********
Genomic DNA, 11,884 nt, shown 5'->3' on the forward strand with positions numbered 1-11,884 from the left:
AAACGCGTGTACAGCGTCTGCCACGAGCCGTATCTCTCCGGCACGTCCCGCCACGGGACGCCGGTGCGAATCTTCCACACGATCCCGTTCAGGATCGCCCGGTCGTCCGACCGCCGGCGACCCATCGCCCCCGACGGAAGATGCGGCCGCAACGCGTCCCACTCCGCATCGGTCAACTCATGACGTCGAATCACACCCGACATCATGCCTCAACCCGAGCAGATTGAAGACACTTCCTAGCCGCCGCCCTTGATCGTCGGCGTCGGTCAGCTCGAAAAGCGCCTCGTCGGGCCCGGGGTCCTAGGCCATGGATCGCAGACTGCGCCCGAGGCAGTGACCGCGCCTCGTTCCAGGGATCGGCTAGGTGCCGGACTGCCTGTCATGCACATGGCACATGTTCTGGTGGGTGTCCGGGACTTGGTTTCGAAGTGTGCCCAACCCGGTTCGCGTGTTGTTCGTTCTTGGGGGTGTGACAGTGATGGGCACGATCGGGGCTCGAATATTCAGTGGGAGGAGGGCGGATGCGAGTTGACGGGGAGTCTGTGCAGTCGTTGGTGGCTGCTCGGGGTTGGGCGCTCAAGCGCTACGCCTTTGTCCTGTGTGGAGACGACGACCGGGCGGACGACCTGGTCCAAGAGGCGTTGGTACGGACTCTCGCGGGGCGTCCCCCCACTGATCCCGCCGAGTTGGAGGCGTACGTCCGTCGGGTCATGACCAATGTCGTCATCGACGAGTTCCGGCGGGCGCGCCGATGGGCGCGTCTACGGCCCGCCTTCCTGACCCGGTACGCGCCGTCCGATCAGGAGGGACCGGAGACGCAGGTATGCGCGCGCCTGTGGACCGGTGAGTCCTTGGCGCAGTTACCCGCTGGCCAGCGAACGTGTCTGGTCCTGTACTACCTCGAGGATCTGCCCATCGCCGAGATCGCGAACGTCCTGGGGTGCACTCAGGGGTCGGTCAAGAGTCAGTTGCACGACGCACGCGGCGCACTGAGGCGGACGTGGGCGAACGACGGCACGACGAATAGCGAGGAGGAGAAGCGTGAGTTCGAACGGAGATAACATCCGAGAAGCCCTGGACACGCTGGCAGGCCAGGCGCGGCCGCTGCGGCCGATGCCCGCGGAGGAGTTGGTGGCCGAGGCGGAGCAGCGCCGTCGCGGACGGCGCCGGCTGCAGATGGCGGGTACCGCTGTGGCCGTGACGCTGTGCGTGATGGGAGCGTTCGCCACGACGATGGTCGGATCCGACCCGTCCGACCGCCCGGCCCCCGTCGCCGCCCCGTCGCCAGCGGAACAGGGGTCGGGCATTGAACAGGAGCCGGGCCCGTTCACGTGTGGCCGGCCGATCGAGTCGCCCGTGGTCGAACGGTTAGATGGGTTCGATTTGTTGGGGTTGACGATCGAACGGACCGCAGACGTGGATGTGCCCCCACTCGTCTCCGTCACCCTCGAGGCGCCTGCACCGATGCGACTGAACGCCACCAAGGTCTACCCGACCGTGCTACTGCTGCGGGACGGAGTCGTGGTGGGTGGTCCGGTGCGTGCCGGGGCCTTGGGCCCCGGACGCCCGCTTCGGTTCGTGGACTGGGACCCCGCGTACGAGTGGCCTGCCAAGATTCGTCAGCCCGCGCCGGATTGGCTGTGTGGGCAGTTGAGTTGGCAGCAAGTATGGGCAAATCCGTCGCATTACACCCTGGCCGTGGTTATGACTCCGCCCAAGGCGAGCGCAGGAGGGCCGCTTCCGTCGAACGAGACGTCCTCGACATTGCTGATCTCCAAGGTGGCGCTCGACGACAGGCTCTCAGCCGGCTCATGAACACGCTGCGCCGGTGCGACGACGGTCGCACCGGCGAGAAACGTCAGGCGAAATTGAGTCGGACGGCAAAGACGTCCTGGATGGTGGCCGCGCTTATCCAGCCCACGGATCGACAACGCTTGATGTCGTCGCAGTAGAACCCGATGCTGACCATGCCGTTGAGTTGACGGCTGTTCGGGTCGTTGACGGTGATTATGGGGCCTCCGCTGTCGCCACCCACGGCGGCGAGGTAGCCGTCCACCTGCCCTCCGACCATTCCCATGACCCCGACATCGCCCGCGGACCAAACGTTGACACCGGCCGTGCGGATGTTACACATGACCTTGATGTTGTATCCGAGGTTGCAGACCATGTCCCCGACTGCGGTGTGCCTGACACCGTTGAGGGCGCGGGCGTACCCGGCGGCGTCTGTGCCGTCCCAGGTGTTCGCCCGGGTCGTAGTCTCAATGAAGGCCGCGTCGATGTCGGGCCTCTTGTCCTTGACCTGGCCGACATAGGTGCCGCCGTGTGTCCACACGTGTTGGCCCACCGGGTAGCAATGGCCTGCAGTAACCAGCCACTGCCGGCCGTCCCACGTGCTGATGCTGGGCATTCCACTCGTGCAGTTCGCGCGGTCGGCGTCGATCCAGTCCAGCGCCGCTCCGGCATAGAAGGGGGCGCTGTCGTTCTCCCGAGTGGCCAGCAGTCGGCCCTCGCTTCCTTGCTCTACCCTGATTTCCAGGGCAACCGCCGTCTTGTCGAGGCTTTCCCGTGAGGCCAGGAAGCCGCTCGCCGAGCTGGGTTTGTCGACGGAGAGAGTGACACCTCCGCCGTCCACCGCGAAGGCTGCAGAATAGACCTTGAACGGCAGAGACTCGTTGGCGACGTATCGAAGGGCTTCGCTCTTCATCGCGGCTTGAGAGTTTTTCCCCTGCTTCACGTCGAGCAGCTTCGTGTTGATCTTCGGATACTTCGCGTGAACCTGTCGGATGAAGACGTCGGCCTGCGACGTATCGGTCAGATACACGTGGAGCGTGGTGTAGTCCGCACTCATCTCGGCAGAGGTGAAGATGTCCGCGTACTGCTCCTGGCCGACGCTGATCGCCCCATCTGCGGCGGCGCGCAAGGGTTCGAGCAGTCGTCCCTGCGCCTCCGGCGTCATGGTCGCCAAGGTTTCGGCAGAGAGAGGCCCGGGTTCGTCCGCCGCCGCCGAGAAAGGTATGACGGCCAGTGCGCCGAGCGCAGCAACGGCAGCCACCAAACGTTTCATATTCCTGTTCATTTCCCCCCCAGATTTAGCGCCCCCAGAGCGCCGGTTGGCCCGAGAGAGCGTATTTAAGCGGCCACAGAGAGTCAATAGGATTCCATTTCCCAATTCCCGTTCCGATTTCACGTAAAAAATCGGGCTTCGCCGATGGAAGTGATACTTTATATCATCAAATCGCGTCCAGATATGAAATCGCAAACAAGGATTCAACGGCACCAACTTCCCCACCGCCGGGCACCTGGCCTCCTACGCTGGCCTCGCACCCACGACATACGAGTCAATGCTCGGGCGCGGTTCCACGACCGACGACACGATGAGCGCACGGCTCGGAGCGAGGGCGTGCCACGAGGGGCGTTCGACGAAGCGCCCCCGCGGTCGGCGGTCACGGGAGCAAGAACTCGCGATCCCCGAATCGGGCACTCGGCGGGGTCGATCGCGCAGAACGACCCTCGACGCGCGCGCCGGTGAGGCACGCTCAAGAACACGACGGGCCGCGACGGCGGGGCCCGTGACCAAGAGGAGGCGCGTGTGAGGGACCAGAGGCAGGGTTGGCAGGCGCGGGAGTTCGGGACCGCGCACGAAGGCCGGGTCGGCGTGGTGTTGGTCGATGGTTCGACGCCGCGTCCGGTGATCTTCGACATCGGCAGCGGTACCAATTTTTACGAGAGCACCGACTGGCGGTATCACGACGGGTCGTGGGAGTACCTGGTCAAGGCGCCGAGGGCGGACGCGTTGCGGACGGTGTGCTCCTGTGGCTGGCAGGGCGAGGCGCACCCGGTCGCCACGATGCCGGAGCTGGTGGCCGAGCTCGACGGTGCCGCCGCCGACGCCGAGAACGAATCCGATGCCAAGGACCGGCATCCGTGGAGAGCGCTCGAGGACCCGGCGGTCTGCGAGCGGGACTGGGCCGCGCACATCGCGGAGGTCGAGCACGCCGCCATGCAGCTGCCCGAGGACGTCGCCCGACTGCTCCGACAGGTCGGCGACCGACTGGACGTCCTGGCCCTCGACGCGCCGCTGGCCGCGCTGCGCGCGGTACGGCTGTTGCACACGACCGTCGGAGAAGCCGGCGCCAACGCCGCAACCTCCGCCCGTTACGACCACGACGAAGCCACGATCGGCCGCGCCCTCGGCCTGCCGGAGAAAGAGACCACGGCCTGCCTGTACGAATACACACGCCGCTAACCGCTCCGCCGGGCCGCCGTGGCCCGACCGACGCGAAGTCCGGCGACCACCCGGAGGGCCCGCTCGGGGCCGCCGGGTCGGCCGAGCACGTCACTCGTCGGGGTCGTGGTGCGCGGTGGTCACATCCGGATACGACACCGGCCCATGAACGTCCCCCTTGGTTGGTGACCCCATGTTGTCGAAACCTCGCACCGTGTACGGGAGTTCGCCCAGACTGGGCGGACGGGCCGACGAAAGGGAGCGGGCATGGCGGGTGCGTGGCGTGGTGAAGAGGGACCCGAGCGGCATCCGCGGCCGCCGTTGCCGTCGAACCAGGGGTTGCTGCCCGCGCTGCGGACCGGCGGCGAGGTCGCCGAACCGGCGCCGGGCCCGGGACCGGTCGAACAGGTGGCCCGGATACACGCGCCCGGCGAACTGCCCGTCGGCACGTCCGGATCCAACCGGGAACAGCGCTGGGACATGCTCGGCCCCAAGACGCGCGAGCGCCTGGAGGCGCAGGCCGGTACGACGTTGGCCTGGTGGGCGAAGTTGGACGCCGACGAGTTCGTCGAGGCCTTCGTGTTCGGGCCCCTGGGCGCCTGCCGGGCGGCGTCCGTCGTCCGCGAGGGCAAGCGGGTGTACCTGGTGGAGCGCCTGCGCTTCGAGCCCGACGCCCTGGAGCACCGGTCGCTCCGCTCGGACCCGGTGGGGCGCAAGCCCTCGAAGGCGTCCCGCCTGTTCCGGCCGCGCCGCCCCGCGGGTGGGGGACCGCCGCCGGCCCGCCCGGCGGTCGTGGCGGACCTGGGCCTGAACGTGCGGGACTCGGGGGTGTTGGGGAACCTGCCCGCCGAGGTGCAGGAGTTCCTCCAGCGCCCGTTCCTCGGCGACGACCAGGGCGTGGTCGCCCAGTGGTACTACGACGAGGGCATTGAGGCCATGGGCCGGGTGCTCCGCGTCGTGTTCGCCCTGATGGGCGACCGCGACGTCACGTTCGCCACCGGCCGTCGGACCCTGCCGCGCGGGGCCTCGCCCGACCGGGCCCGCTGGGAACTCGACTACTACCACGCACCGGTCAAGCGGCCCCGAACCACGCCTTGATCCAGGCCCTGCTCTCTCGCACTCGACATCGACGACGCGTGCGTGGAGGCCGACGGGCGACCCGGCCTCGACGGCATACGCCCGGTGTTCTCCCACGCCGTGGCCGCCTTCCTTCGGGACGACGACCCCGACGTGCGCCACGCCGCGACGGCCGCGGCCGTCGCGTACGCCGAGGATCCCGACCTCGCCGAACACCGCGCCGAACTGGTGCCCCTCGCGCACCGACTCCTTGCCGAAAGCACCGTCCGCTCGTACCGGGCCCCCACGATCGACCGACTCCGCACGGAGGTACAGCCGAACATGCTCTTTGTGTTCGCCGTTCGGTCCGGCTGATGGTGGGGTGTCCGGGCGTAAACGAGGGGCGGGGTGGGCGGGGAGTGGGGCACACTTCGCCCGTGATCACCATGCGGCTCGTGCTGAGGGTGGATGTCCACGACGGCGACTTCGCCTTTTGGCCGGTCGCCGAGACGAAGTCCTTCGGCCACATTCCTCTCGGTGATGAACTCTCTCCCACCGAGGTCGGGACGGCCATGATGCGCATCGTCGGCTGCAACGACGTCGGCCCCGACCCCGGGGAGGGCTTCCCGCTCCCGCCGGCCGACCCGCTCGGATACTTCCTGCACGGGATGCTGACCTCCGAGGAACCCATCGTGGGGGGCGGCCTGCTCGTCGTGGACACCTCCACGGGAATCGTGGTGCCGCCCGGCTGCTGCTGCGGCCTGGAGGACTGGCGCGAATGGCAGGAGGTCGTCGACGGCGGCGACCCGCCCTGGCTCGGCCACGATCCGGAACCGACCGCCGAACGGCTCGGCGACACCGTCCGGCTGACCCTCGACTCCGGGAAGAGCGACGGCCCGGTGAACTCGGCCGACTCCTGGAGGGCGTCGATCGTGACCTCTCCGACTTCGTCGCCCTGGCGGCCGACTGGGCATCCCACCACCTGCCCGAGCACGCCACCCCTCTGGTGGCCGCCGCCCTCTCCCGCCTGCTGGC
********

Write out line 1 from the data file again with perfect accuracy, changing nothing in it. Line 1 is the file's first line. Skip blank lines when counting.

Genomic DNA, 11,884 nt, shown 5'->3' on the forward strand with positions numbered 1-11,884 from the left: